So what has it been like? He pauses and shrugs. "Celebrity Juice, going on Alan Carr – these are the things I watch. When they asked me to go on, I was like, 'Why do they want me? I'm not anyone – if I was watching it I wouldn't want to watch me!' It was wicked to see the Paralympics get that. That's a reason why I do it; it's important to recognise the Paralympics and jolt people's memories – remember this."

It is a familiar, and striking, characteristic of many Olympians and Paralympians; how they feel a sense of duty to fly the flag for their sport. They as much as the people who run their sports accept that this is their moment, carpe diem and all that. Yet Peacock is only 19: it must be challenging at times taking an ambassadorial role.

"I know what you mean," he says. "I try and live my life, take each bridge as you come to it. That's what I did last year and that's what I've done this year. Whatever happens, we'll see. But I think it's important for whoever it is to bring recognition to the sport.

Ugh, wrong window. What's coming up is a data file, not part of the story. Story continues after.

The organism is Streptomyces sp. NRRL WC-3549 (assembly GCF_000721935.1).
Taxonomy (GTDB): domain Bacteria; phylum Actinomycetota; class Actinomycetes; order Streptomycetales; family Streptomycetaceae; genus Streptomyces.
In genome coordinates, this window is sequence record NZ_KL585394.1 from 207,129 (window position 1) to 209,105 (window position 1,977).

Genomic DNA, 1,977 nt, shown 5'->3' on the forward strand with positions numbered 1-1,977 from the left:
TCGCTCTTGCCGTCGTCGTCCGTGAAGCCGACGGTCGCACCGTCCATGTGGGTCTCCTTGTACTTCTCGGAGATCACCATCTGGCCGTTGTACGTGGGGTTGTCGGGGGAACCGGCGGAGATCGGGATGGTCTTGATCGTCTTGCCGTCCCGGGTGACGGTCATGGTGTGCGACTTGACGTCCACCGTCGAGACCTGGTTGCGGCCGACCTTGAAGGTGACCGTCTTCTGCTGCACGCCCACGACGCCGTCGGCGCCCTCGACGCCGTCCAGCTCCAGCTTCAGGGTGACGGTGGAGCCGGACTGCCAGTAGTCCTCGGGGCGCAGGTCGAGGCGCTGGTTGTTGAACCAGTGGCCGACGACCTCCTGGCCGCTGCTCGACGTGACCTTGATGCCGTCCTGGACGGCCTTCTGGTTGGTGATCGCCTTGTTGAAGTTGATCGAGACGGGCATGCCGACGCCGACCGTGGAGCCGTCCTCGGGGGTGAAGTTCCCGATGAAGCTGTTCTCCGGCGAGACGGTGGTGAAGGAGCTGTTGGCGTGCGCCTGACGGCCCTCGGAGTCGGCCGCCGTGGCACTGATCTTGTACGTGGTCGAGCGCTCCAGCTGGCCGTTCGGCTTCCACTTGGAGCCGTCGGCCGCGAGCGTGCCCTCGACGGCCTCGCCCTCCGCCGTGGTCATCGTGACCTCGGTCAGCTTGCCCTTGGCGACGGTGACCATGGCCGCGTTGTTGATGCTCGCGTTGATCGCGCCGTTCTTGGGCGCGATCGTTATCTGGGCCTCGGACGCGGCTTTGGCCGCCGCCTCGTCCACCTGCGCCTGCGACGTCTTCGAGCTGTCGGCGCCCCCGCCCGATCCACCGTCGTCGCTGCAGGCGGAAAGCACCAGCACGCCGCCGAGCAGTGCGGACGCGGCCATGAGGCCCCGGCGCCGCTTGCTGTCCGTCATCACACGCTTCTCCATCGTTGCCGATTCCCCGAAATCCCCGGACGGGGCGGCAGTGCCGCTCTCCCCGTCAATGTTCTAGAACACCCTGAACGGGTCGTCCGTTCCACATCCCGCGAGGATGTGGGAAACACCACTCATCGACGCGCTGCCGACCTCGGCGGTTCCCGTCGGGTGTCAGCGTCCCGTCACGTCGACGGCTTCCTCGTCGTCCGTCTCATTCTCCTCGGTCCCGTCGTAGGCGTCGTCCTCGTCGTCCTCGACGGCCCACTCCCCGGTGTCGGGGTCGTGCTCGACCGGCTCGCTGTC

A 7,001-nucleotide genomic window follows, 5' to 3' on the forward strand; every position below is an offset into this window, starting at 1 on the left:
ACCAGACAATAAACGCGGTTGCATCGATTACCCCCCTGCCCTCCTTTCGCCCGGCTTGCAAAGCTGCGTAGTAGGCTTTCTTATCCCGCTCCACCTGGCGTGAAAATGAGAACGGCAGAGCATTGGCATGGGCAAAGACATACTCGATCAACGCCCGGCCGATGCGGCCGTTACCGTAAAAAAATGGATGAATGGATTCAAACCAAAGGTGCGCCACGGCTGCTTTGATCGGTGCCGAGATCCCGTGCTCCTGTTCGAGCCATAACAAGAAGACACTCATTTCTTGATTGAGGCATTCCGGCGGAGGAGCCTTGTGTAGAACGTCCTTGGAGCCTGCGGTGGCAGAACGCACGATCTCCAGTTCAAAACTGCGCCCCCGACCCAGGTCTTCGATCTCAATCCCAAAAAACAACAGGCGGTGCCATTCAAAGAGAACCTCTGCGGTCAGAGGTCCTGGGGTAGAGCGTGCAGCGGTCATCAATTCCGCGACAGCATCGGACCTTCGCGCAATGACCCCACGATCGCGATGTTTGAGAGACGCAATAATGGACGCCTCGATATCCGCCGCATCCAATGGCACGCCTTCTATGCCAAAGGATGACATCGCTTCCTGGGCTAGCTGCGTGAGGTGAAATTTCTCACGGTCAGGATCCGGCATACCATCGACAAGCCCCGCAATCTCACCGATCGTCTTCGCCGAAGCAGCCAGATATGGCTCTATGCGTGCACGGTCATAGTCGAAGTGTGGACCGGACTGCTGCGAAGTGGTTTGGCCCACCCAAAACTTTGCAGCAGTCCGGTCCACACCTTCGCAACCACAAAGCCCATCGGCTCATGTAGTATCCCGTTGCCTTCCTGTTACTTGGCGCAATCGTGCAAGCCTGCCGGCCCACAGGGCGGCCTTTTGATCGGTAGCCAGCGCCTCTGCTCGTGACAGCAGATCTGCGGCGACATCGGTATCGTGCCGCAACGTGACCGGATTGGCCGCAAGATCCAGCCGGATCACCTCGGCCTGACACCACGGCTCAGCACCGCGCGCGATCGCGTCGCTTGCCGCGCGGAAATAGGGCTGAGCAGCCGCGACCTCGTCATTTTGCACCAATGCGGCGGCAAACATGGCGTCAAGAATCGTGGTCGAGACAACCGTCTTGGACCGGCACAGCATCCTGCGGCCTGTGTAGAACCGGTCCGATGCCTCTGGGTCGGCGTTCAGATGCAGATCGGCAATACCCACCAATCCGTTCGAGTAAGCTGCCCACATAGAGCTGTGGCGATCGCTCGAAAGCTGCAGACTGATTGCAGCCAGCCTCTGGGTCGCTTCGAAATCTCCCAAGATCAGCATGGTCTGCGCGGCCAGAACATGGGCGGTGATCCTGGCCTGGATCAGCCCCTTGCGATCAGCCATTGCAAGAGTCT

"Look at Oscar Pistorius. He was only 18, 19 when he started getting all the attention and he coped brilliantly with it and now he's an ambassador for the whole of Paralympic sport."

On that night – for what Peacock calls the "daddy race", the 100m final – Pistorius was introduced first and received noisy acclaim. Peacock felt the first of three fleeting moments of doubt that evening: did they want him to win more than me? Then he was presented to the crowd and doubt No 1 vanished.

"I was probably the most relaxed I have been because I knew I was prepared. And when the crowd started going crazy it was like, 'Yes, this is mine, this is my track. They want me to win – they don't want Oscar to win.' It was amazing.